You may be required to get an inspection when you buy a used car from a private seller. Inspection requirements may differ based on the car’s age, as well as the state and county where the vehicle will be registered. For example, Maryland and New York require a safety inspection before transferring ownership of a vehicle. To register your vehicle in certain counties of Colorado, you must complete an emissions test on vehicles from model years 2015 or older. Check with your state’s Department of Motor Vehicles (DMV) about inspection requirements when buying a used car from a private seller.

2. Insure the car

If you already have car insurance, you should contact your agent or go online to add your newly purchased used car to your existing policy. While your insurance policy may automatically cover your vehicle for a short period of time, you should add the car to your policy as soon as possible. Should you forget and miss the grace period, you may be stuck with costly repairs to pay for any damages.

If you don’t already have car insurance, you can purchase a policy beforehand. The policy can go into effect when you buy your used car. You may need to provide the insurance agent with the names, birthdates, Social Security numbers, as well as the driver’s license information for all drivers in your household.

In addition, you may need to provide:

  • Where the car will be garaged, if it is different from the insured’s address.
  • The vehicle identification numbers (VINs) for all vehicles covered under the policy. If you don’t know the VIN of the used car you plan to buy, ask the seller to provide it ahead of time, so you have car insurance in place before you pick up the vehicle.

3. Transfer the title and registration

When you buy a used car from a private seller, you must transfer the title and register the vehicle in your name. Typically, the seller signs the title over to the buyer by completing the title assignment section of the certificate. The buyer then brings the assigned title and any other required documents to the local DMV office. However, title and registration processes vary by state, so you should contact your DMW before you purchase the vehicle to learn what’s required to.

Most states also require you to pay sales tax when buying a used car. If you purchase from the dealer, the state sales tax is usually included as part of the vehicle’s price. When purchasing a used car from a private seller, you typically pay sales tax to title and register the car. Since tax varies based on your state and the age of the car, check with your local DMV office to find out how much you might need to pay.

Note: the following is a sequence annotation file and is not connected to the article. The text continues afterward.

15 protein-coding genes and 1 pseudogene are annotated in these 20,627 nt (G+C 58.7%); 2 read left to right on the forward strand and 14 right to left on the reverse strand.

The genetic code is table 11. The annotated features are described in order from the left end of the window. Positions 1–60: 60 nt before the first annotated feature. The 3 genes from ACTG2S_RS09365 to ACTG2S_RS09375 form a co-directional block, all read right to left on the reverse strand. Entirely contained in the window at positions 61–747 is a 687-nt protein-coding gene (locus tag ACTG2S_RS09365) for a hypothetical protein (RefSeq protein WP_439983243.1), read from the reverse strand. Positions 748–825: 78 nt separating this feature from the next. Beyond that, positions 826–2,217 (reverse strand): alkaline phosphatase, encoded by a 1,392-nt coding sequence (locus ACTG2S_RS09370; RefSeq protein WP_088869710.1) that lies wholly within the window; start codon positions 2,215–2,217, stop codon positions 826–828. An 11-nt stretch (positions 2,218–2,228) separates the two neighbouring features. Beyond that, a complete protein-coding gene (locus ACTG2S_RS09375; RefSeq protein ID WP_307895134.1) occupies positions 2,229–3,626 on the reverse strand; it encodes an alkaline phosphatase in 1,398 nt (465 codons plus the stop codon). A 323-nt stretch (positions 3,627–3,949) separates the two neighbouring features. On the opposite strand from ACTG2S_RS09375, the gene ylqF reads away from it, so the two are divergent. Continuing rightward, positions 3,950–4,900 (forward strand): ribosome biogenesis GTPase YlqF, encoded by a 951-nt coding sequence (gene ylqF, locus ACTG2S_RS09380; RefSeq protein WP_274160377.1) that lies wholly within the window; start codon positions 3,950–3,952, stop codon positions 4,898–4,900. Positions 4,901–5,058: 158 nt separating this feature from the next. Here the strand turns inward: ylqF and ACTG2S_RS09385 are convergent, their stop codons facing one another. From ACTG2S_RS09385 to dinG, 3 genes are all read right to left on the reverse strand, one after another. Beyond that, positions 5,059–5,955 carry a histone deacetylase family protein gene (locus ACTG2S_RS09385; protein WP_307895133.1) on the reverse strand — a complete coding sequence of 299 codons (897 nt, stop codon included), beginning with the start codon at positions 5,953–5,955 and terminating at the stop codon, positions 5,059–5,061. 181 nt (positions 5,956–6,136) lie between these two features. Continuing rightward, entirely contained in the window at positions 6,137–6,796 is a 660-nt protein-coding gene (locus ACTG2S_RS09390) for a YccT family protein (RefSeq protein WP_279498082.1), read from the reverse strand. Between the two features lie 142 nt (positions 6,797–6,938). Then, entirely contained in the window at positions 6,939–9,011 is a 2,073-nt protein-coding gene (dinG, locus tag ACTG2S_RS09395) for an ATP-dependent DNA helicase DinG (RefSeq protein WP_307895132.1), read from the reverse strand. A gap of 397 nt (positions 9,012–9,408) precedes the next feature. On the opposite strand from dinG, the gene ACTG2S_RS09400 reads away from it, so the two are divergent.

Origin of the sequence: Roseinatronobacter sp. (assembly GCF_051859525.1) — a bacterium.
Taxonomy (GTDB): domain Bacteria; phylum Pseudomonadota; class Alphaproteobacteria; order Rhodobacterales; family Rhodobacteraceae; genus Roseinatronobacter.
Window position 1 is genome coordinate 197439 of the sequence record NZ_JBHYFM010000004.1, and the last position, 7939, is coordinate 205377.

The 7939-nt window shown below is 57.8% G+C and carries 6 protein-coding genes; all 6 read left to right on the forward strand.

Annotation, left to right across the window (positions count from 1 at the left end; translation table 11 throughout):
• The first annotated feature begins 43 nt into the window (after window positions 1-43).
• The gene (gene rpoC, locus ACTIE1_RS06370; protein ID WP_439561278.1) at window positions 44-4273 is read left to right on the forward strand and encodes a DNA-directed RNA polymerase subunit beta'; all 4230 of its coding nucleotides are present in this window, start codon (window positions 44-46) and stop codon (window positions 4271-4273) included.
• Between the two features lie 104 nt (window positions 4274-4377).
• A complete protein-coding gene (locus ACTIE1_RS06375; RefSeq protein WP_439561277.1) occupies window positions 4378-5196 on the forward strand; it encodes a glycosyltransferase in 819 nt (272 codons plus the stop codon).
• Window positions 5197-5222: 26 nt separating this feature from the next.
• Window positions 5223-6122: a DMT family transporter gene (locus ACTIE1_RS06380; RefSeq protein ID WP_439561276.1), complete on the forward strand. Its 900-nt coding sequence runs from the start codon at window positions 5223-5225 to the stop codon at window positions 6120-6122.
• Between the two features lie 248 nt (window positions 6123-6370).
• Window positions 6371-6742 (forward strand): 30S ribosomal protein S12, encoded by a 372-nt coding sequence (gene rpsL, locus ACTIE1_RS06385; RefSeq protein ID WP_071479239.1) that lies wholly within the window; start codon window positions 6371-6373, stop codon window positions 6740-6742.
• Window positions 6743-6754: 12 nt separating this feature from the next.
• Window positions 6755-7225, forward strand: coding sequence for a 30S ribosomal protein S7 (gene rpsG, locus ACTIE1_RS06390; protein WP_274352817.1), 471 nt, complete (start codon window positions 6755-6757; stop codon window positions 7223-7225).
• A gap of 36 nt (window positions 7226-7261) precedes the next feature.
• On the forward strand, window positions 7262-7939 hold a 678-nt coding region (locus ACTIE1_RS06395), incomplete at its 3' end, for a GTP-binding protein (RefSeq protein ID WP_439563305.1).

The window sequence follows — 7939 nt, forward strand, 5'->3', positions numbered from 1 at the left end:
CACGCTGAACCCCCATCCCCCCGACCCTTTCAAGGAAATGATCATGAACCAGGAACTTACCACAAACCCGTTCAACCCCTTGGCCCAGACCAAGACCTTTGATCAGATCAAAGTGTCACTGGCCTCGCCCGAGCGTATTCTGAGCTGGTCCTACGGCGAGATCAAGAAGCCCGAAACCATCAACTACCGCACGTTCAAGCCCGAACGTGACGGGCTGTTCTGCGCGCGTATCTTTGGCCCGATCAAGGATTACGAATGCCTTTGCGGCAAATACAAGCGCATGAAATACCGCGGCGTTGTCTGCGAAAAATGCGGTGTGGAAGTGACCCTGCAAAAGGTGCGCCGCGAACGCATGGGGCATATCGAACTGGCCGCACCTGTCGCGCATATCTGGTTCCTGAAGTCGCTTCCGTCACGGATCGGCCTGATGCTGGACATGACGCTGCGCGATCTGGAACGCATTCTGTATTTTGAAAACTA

4. Pick up temporary tags

If you aren’t transferring a license plate, you may be given temporary tags when registering your vehicle with the DMV. A permanent license plate may be mailed to you, usually within a week to 10 days.

5. Save the paperwork

You should only keep a copy of the car’s current registration and proof of insurance inside the vehicle. The title, bill of sale, financing documents and any other completed paperwork should be kept in a secure place inside your home. As a precaution to identity theft, any personal identifiable information should be redacted from any documents left in the car.

6. Check for recalls

A car manufacturer may recall vehicles to repair or replace a part that may be unsafe. While manufacturers may notify car owners of the recall by mail, you may not receive these notices if you buy a used car from a private seller. You can check for recalls online by visiting the National Highway Transportation and Safety Administration (NHTSA) website. If you find a recall on your vehicle, you should take immediate steps to repair your car.

7. Schedule maintenance

Regularly maintaining your vehicle can improve its performance and help extend its life. Be sure to change the oil and monitor fluid levels as recommended. Other parts may require replacement based on the odometer reading, so be sure to consult the owner’s manual for scheduled maintenance on components such as the vehicle’s transmission, belts and spark plugs.

If you plan to finance your used car purchase, you can save money by shopping around for an auto loan. LendingTree makes the process easy. Just answer a few questions, and you may receive up to five loan offers from lenders, depending on your credit history.